Are you being bullied? You’re NOT alone and it’s NOT your fault!

Thursday November 19th 2015

Before we start, if you are being bullied it’s important that you know these two things….

  • You’re NOT alone
  • It’s NOT your fault


What is bullying?

Bullying hurts and being a victim of any kind of bullying feels really bad. Bullying is when people deliberately hurt, harass or intimidate someone else. Bullying takes many forms, like name-calling, hitting, spreading rumours, stealing, excluding people and turning someone’s friends against them. Bullying via text or online is still bullying.

Every year, more than 20,000 young people call ChildLine about bullying, making it the most common problem they’re phoned about.



Bullying can happen almost anywhere:

  • at school
  • on the way to school
  • in the playground
  • on trips
  • at your sports club
  • on the phone
  • online
  • at the shops…almost anywhere.


What to do if you’re being bullied?

Speak out! Tell someone. A teacher, a parent, family member, a friend, Childline… doesn’t matter who you choose; just don’t suffer alone! Sometimes just having things out in the open can be enough to make bullies stop.

It may seem scary to tell someone but, telling will not only get you help, it will make you feel less afraid. If you are being physically bullied and are in danger you must speak with a trusted adult immediately. And if you can’t go to your parents, seek out another trusted adult you know. If it’s at school, any of your teachers should be able to help (your school should have an anti-bullying policy). If you can’t tell your teachers, ask a parent or another adult to speak to your teachers for you.

If you’ve told a grown-up before and they haven’t done anything about it, tell someone else. Tell them exactly what happened, who did the bullying, where and when it happened, how long it’s been happening to you, and how it’s making you feel. Most adults really care about bullying and will do everything they can to help you. Keep telling until someone does help you!

If you’re being bullied through texts or phone calls, save messages and call records if you have space in your phone. If not, write down the time of the call/text, what was said/written and the caller/sender’s number if you have it. And don’t reply to any texts – it’s just what the bully wants. Show these messages to the trusted adult when you speak with them.

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What to do if a bully approaches you:

  • Walk away when the bully approaches you. Try and imagine you’re walking away from a stranger. Both you and your body language will show you don’t care.
  • Concentrate on thinking about something else (maybe a concert you want to go to, or a new outfit you want to buy.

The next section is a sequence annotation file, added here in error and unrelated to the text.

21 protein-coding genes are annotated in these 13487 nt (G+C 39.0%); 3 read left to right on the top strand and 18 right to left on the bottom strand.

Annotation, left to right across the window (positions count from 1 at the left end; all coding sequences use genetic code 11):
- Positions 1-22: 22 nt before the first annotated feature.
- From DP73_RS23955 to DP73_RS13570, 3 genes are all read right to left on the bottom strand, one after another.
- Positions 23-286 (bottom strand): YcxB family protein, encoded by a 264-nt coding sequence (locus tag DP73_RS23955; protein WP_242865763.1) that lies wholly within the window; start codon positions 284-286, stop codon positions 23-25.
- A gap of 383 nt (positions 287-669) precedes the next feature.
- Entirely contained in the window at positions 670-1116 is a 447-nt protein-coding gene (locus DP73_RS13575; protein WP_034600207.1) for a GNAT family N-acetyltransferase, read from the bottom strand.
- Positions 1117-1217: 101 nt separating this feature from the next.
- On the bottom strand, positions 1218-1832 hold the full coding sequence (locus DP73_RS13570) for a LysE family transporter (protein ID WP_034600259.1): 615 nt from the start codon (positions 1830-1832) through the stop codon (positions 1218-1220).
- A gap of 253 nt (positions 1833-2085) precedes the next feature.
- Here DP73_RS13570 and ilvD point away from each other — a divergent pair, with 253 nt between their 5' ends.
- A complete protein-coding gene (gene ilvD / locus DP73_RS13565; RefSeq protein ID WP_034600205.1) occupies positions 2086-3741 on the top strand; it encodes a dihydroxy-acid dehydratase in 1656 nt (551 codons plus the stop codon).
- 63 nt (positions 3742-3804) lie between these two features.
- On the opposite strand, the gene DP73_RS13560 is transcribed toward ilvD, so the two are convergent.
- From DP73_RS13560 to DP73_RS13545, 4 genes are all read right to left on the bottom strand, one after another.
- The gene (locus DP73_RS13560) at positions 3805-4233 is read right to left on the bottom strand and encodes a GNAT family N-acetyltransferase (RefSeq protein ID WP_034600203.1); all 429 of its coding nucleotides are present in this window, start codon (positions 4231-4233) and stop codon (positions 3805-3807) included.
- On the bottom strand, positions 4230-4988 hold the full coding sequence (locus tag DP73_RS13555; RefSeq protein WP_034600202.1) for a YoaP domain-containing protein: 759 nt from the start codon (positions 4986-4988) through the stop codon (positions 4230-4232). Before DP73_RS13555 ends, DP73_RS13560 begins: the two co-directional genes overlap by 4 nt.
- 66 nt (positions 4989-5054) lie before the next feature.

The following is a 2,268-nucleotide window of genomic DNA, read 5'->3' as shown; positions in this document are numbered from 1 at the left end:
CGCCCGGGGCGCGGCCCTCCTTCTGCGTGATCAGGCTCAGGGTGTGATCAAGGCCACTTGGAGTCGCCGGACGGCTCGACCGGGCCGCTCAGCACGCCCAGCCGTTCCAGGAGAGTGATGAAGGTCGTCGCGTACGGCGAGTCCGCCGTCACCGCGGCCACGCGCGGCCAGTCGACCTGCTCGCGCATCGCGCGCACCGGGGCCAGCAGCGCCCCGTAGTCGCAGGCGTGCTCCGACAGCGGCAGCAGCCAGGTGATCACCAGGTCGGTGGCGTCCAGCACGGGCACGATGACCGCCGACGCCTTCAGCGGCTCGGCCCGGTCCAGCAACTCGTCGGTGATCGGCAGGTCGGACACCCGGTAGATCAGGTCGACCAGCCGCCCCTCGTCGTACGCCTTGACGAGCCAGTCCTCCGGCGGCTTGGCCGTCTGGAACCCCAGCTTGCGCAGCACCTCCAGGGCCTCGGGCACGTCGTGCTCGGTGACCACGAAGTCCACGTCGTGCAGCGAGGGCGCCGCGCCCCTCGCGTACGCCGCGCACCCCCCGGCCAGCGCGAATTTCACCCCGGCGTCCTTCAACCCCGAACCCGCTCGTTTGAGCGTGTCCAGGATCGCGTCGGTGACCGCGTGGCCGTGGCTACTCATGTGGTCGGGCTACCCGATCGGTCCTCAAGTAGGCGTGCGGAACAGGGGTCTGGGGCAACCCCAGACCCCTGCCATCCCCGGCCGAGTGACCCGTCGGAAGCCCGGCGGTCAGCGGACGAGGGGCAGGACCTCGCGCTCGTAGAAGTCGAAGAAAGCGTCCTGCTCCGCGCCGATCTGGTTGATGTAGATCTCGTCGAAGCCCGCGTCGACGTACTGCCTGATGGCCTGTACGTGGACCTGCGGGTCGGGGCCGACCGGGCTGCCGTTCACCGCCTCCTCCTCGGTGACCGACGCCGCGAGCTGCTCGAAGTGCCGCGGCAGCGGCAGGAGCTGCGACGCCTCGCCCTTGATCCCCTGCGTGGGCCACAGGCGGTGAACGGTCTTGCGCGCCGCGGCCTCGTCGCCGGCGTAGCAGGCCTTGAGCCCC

• Call a trusted adult or go to meet one.

Some other things you can do if you’re being bullied face-to-face:

  • Tell the other person ‘I don’t like that’.
    Use a strong and confident voice. Even if you don’t feel strong and confident, fake it!
  • Shout GO AWAY!
  • Talk with the person who is bullying you (if you think it’s a safe thing to do).
    Ask them if there is a problem that you might be able to sort out together. If you feel too scared to do it alone, ask a friend to come with you.
  • If possible, ignore the person bullying you.
    When they’re ignored, bullies often lose interest. If that doesn’t work, tell someone and ask for their help.
    Don’t try to get back at the person who bullies you. It usually doesn’t work, and you can end up in trouble too.
  • Hang around people who help you feel good about yourself
    Friends don’t bully you. They care about you and are fun to be around. You might also make new friends by caring about others.


Be Positive

It can be hard to remember all your good points when someone is doing their best to be negative. However, try to think of all the things you do well and remember that you are a valuable person. Thinking of how bad the bully must be feeling may also help you to stay positive.

Your Rights

You deserve to feel safe. Everyone has the right to live in a safe and violence free atmosphere both at home and at school. If you don’t feel safe and secure, please tell someone!


If you are bullying someone

  •  You have a choice – just because you’ve bullied others in the past doesn’t mean you have to keep doing it!
  • People who are bullied can feel upset and scared. You can put a stop to that by changing your behaviour.
  • You can get into a lot of trouble if you keep bullying others – you might get suspended or excluded from school or, in extreme cases, the police might get involved.
  • Sometimes things happen to you that make you more likely to bully others – being bullied yourself, for instance, or having problems at home. It’s important to get help for yourself, rather than taking your frustrations out on others.


Useful contacts:

If you are concerned about someone who is being bullied or want some more information you can call ChildLine on 0800 1111.

Young people who are deaf or find using a regular phone difficult can use the Childline textphone service on 0800 400 222.

To read more about bullying, visit the ChildLine website at